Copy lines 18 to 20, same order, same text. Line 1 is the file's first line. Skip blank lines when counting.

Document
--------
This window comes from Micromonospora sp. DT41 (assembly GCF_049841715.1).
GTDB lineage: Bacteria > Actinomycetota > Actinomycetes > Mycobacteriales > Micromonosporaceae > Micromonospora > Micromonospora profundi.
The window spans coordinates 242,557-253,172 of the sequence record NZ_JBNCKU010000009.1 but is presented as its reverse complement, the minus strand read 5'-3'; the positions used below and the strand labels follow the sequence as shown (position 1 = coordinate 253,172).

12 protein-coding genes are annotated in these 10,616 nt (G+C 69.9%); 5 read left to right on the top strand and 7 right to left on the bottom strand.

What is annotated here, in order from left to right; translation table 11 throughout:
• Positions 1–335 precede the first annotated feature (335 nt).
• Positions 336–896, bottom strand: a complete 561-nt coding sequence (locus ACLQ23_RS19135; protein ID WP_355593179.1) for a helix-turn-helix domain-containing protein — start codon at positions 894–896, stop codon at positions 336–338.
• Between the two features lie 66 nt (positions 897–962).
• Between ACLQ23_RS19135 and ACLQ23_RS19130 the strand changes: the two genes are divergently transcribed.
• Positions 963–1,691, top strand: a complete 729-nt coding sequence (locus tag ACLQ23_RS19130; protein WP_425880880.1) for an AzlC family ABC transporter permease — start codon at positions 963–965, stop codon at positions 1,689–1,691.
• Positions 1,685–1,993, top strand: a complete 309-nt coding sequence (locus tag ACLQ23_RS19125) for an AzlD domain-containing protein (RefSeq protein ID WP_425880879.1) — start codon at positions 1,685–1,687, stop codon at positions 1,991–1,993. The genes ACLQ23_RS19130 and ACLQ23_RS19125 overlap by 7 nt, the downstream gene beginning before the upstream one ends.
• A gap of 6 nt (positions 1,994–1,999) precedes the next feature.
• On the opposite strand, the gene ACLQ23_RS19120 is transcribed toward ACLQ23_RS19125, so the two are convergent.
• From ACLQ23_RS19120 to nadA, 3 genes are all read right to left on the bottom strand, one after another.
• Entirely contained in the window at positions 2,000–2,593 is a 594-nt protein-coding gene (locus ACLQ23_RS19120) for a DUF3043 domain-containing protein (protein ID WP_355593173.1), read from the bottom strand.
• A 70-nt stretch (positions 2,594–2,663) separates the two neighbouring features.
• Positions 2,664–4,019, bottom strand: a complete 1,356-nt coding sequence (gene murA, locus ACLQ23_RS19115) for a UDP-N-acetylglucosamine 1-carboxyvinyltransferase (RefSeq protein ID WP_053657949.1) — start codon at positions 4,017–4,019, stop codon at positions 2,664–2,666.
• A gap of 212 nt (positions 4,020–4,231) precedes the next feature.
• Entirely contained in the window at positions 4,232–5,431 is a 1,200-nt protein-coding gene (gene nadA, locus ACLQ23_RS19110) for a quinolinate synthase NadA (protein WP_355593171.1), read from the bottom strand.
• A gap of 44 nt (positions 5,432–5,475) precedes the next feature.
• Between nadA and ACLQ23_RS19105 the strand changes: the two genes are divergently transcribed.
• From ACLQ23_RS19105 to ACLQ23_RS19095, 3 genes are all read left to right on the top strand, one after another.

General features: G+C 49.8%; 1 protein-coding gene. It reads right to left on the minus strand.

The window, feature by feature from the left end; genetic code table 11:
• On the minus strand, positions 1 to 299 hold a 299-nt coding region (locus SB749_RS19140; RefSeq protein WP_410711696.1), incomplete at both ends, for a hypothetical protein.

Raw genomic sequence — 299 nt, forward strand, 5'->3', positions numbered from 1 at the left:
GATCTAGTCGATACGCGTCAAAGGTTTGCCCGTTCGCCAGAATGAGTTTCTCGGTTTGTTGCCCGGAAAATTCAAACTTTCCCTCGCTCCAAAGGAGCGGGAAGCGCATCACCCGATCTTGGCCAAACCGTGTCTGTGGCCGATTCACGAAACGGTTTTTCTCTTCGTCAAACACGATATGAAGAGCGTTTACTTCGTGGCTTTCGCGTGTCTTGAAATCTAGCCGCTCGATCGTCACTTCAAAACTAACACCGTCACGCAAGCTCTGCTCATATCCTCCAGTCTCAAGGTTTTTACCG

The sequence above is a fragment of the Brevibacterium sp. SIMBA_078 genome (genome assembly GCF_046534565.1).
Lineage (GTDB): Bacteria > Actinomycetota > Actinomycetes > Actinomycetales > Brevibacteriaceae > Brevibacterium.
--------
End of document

• A gap of 212 nt (positions 4,020–4,231) precedes the next feature.
• Entirely contained in the window at positions 4,232–5,431 is a 1,200-nt protein-coding gene (gene nadA, locus ACLQ23_RS19110) for a quinolinate synthase NadA (protein WP_355593171.1), read from the bottom strand.
• A gap of 44 nt (positions 5,432–5,475) precedes the next feature.